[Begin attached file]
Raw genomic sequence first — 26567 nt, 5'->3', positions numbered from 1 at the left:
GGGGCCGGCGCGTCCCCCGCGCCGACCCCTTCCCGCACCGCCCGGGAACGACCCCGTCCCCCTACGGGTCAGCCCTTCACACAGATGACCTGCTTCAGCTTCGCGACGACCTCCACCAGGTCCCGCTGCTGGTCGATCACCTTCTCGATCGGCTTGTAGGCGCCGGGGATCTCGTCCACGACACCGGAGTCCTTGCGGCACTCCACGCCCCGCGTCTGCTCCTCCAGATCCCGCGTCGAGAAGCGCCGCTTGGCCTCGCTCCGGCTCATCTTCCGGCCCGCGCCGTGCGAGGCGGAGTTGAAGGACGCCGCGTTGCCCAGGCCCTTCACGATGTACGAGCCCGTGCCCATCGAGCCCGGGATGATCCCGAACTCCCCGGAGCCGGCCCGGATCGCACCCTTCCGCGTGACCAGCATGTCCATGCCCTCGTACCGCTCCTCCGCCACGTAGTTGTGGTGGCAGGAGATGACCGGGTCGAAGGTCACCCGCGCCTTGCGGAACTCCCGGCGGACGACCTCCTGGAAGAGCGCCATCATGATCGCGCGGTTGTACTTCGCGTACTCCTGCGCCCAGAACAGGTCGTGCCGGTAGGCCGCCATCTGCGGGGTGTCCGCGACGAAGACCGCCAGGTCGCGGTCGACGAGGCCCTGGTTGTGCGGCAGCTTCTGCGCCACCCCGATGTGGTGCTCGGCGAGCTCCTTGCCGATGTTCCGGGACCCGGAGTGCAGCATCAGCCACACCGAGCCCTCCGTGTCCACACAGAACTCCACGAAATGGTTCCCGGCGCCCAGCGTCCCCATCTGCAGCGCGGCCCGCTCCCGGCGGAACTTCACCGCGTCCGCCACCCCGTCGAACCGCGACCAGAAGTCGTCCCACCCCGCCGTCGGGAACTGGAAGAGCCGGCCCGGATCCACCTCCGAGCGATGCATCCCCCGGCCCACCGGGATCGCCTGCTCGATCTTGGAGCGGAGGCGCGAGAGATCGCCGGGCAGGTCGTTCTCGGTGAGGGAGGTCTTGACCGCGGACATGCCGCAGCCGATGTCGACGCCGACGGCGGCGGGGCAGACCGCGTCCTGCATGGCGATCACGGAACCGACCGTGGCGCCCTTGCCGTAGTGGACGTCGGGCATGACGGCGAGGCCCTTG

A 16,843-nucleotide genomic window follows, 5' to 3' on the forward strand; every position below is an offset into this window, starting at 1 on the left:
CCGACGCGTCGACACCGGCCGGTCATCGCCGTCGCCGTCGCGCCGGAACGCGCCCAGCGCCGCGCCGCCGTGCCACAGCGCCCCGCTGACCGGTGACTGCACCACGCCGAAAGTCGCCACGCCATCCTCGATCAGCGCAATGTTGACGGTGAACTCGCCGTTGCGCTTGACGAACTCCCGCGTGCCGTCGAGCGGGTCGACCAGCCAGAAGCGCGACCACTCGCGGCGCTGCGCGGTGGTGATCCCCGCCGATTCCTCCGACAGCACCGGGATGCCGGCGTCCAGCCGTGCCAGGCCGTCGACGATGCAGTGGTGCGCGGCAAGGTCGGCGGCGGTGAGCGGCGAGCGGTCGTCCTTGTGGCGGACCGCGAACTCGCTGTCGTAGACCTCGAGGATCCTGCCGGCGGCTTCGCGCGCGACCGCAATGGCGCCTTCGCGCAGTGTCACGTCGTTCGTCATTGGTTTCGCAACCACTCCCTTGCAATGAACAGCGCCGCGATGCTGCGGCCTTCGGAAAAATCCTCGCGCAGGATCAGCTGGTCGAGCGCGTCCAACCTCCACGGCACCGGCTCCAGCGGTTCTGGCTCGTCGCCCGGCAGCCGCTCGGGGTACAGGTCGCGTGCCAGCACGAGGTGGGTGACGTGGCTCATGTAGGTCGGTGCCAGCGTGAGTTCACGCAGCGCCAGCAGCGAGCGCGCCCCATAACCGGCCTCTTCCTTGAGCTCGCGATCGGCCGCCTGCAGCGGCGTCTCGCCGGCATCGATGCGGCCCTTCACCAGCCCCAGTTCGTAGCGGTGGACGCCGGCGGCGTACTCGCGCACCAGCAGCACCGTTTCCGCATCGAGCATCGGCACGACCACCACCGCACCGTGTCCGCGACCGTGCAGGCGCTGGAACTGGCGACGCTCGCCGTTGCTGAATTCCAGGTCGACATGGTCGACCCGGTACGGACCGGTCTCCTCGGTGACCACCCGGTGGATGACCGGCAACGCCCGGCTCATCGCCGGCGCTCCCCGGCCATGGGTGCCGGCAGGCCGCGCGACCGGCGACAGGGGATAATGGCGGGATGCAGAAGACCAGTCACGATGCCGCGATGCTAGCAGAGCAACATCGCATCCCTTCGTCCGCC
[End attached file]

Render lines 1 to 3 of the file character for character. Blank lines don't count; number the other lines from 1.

Raw genomic sequence first — 26567 nt, 5'->3', positions numbered from 1 at the left:
GGGGCCGGCGCGTCCCCCGCGCCGACCCCTTCCCGCACCGCCCGGGAACGACCCCGTCCCCCTACGGGTCAGCCCTTCACACAGATGACCTGCTTCAGCTTCGCGACGACCTCCACCAGGTCCCGCTGCTGGTCGATCACCTTCTCGATCGGCTTGTAGGCGCCGGGGATCTCGTCCACGACACCGGAGTCCTTGCGGCACTCCACGCCCCGCGTCTGCTCCTCCAGATCCCGCGTCGAGAAGCGCCGCTTGGCCTCGCTCCGGCTCATCTTCCGGCCCGCGCCGTGCGAGGCGGAGTTGAAGGACGCCGCGTTGCCCAGGCCCTTCACGATGTACGAGCCCGTGCCCATCGAGCCCGGGATGATCCCGAACTCCCCGGAGCCGGCCCGGATCGCACCCTTCCGCGTGACCAGCATGTCCATGCCCTCGTACCGCTCCTCCGCCACGTAGTTGTGGTGGCAGGAGATGACCGGGTCGAAGGTCACCCGCGCCTTGCGGAACTCCCGGCGGACGACCTCCTGGAAGAGCGCCATCATGATCGCGCGGTTGTACTTCGCGTACTCCTGCGCCCAGAACAGGTCGTGCCGGTAGGCCGCCATCTGCGGGGTGTCCGCGACGAAGACCGCCAGGTCGCGGTCGACGAGGCCCTGGTTGTGCGGCAGCTTCTGCGCCACCCCGATGTGGTGCTCGGCGAGCTCCTTGCCGATGTTCCGGGACCCGGAGTGCAGCATCAGCCACACCGAGCCCTCCGTGTCCACACAGAACTCCACGAAATGGTTCCCGGCGCCCAGCGTCCCCATCTGCAGCGCGGCCCGCTCCCGGCGGAACTTCACCGCGTCCGCCACCCCGTCGAACCGCGACCAGAAGTCGTCCCACCCCGCCGTCGGGAACTGGAAGAGCCGGCCCGGATCCACCTCCGAGCGATGCATCCCCCGGCCCACCGGGATCGCCTGCTCGATCTTGGAGCGGAGGCGCGAGAGATCGCCGGGCAGGTCGTTCTCGGTGAGGGAGGTCTTGACCGCGGACATGCCGCAGCCGATGTCGACGCCGACGGCGGCGGGGCAGACCGCGTCCTGCATGGCGATCACGGAACCGACCGTGGCGCCCTTGCCGTAGTGGACGTCGGGCATGACGGCGAGGCCCTTG

A 16,843-nucleotide genomic window follows, 5' to 3' on the forward strand; every position below is an offset into this window, starting at 1 on the left: